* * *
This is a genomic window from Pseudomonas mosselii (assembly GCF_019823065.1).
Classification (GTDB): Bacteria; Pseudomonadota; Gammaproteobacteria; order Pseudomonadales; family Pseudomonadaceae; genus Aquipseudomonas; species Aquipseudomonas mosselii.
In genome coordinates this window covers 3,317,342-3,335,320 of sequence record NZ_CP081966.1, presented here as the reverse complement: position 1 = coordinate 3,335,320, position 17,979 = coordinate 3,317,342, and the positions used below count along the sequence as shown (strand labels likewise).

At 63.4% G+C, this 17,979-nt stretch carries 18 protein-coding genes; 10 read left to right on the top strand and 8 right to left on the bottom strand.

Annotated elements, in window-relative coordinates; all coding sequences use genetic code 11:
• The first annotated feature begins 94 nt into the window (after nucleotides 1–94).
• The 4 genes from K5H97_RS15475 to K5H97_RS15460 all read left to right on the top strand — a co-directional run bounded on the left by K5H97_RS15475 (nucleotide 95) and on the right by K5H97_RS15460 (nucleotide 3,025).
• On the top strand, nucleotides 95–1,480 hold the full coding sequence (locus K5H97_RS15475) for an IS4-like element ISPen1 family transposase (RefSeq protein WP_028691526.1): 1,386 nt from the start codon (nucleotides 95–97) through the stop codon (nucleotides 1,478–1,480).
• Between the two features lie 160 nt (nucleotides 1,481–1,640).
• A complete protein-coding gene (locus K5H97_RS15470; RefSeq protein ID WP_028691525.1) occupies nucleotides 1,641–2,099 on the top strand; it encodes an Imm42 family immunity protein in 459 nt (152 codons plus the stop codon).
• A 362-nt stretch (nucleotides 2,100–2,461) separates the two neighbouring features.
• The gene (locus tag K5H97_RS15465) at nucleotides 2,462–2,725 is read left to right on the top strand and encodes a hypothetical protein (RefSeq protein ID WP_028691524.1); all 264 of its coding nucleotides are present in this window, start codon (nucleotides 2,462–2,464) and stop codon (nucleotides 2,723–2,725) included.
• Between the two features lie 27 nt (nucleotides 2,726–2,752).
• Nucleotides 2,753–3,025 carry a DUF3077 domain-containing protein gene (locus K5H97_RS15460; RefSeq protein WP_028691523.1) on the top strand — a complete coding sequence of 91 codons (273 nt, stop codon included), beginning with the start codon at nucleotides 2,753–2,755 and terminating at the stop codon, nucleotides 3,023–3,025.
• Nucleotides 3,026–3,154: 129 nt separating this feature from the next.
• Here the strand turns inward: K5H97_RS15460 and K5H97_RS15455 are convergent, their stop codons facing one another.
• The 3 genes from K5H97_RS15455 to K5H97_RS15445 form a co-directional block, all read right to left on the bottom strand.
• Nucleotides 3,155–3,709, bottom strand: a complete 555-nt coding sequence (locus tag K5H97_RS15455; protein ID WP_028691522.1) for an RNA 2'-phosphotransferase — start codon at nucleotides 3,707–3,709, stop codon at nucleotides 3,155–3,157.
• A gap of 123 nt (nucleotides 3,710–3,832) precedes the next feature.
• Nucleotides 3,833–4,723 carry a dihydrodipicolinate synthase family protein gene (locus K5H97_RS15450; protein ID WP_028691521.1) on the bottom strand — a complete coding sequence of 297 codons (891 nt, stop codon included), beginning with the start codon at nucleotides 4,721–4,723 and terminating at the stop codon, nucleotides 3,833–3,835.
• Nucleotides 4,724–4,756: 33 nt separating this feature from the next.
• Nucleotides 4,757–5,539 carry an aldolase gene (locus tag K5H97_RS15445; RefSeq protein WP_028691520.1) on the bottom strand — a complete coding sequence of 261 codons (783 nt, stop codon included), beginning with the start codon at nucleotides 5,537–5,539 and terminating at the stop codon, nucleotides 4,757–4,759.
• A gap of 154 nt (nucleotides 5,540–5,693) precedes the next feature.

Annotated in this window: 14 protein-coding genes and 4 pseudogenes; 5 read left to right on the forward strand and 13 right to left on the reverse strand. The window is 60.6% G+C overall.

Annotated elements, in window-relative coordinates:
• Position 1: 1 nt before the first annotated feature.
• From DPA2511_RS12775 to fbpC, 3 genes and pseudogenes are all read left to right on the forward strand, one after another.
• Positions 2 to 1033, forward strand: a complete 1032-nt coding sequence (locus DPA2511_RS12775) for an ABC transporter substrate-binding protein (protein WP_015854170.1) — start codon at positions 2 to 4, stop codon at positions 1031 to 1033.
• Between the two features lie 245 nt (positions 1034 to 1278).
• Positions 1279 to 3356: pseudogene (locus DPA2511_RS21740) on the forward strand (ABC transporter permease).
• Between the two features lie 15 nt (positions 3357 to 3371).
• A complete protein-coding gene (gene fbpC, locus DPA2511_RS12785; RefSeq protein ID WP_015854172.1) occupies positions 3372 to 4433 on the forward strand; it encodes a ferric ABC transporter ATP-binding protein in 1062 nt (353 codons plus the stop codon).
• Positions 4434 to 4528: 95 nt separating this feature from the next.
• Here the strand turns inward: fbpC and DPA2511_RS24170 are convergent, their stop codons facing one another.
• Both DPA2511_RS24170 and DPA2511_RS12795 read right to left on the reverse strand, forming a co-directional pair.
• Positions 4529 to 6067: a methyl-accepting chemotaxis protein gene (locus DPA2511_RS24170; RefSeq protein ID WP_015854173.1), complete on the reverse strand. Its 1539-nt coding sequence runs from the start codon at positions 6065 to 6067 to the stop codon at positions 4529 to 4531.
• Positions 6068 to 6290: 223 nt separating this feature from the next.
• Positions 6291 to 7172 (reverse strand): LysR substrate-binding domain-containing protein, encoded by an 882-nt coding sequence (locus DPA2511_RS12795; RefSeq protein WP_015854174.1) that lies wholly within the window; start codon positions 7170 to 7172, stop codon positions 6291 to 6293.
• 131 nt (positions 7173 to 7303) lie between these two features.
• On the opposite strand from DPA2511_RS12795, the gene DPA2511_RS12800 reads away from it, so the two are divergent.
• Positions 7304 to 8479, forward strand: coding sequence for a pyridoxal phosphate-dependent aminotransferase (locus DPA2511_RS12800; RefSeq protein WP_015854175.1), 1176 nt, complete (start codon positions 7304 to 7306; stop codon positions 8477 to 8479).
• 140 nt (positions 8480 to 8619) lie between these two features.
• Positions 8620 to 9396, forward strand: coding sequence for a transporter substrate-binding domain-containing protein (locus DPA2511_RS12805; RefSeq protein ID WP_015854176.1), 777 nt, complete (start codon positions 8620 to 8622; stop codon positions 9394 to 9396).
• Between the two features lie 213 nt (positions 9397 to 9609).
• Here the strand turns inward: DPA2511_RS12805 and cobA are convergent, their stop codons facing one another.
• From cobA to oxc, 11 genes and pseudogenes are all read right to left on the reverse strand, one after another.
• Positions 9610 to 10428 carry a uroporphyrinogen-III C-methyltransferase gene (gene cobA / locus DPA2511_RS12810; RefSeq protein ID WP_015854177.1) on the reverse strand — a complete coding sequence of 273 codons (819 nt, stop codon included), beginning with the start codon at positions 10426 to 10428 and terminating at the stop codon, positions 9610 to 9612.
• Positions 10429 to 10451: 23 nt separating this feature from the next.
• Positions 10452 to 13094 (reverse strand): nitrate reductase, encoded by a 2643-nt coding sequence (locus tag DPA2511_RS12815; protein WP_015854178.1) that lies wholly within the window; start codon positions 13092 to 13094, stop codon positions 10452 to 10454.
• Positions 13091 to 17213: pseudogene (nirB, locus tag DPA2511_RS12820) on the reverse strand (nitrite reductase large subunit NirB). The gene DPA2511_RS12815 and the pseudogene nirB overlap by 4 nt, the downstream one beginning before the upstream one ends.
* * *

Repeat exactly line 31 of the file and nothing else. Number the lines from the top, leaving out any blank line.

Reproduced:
• Between the two features lie 15 nt (positions 3357 to 3371).